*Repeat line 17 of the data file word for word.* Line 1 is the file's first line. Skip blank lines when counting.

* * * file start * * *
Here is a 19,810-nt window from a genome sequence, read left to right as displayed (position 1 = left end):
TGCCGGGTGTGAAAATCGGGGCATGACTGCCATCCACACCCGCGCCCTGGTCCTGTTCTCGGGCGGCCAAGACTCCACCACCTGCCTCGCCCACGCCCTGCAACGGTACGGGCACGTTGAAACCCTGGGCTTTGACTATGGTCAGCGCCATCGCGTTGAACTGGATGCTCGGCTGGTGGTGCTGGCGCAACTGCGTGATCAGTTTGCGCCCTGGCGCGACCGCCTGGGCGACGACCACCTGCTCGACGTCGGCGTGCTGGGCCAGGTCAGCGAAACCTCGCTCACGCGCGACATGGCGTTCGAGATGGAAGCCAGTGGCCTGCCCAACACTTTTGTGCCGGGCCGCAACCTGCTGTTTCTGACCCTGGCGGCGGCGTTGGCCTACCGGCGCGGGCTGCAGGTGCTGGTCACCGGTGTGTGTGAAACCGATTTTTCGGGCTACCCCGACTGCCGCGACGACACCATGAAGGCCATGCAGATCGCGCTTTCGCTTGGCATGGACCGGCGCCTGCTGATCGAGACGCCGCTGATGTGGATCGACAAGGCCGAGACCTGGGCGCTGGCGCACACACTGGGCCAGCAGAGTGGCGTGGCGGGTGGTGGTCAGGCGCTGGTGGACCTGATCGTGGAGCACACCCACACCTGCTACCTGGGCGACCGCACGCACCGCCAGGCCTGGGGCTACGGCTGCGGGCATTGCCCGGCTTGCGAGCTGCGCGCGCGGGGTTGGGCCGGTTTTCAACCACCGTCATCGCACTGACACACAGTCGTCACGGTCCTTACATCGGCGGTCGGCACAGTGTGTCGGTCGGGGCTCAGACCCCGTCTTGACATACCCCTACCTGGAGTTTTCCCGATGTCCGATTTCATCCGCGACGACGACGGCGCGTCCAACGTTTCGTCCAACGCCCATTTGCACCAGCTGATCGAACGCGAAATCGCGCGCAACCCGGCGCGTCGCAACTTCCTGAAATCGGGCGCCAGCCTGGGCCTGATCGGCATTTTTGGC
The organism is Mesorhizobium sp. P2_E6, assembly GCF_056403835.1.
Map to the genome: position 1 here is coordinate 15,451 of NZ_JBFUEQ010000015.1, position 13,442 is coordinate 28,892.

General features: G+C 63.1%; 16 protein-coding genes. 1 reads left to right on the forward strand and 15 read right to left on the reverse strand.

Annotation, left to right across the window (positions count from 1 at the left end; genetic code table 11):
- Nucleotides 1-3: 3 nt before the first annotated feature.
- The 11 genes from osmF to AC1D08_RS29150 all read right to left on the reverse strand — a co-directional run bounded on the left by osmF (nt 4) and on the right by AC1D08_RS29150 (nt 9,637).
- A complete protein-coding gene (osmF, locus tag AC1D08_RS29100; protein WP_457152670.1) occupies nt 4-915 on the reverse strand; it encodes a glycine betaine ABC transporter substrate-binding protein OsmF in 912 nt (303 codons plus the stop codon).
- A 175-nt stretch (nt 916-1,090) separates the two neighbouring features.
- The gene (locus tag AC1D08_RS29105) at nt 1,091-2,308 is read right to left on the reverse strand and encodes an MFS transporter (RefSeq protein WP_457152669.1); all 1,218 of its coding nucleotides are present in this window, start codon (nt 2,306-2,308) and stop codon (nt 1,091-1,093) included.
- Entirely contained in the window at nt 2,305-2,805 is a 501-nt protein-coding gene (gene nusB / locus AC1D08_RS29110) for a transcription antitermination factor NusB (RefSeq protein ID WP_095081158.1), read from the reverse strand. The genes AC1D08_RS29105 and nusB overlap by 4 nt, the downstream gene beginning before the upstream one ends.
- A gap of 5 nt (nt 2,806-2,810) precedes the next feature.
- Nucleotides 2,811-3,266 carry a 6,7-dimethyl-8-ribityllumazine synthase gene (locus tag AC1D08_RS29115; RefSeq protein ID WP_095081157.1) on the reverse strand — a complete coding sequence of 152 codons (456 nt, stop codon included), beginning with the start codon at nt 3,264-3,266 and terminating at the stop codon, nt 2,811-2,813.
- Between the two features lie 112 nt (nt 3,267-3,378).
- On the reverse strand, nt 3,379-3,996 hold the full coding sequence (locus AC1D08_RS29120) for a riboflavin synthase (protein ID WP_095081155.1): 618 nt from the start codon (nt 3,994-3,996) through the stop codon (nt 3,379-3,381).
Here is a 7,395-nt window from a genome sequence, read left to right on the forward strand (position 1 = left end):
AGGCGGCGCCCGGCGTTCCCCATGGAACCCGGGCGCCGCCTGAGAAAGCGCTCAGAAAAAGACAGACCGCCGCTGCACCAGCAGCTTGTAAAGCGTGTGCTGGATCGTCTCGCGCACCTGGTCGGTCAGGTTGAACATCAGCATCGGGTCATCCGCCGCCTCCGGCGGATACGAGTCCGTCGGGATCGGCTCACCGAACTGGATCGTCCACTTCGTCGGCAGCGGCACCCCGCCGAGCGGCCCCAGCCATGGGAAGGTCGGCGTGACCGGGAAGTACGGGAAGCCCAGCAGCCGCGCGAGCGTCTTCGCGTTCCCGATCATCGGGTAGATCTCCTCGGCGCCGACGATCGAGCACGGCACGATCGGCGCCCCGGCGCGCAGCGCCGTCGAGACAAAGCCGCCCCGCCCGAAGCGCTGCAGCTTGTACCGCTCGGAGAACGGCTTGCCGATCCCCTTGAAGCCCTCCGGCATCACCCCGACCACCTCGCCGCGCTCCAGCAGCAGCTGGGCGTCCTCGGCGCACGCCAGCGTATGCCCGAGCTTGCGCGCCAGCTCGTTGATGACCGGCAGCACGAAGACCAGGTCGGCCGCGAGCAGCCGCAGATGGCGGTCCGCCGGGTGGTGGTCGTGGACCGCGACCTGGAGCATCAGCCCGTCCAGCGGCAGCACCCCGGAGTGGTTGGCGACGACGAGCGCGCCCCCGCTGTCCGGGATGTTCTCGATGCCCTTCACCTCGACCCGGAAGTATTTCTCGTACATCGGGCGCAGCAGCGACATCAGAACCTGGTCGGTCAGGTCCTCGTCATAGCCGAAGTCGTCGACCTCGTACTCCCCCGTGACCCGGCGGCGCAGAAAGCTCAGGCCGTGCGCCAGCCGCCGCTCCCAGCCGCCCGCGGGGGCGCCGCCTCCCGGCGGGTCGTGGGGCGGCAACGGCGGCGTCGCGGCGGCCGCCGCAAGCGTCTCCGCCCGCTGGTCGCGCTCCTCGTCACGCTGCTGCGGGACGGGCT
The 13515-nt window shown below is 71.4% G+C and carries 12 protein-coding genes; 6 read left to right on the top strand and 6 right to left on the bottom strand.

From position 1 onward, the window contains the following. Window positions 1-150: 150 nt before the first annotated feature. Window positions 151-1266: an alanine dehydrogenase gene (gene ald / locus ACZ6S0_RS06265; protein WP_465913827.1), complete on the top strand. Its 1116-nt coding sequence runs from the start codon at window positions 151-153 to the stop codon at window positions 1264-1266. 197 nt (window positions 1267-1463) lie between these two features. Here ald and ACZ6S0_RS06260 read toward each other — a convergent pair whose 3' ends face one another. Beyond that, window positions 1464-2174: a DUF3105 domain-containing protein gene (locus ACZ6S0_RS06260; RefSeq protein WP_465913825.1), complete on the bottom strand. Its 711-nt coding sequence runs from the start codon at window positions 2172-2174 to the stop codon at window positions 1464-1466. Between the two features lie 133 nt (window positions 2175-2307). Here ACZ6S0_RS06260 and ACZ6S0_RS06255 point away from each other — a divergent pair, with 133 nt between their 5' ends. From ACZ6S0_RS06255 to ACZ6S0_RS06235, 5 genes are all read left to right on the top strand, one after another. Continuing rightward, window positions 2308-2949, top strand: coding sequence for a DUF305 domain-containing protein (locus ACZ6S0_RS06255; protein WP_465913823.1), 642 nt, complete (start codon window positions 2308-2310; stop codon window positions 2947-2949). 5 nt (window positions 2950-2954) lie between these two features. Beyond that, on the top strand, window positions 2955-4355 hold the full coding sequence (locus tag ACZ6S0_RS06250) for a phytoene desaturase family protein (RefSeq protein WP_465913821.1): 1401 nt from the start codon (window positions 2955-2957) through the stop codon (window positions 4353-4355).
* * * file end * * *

Here is a 7,395-nt window from a genome sequence, read left to right on the forward strand (position 1 = left end):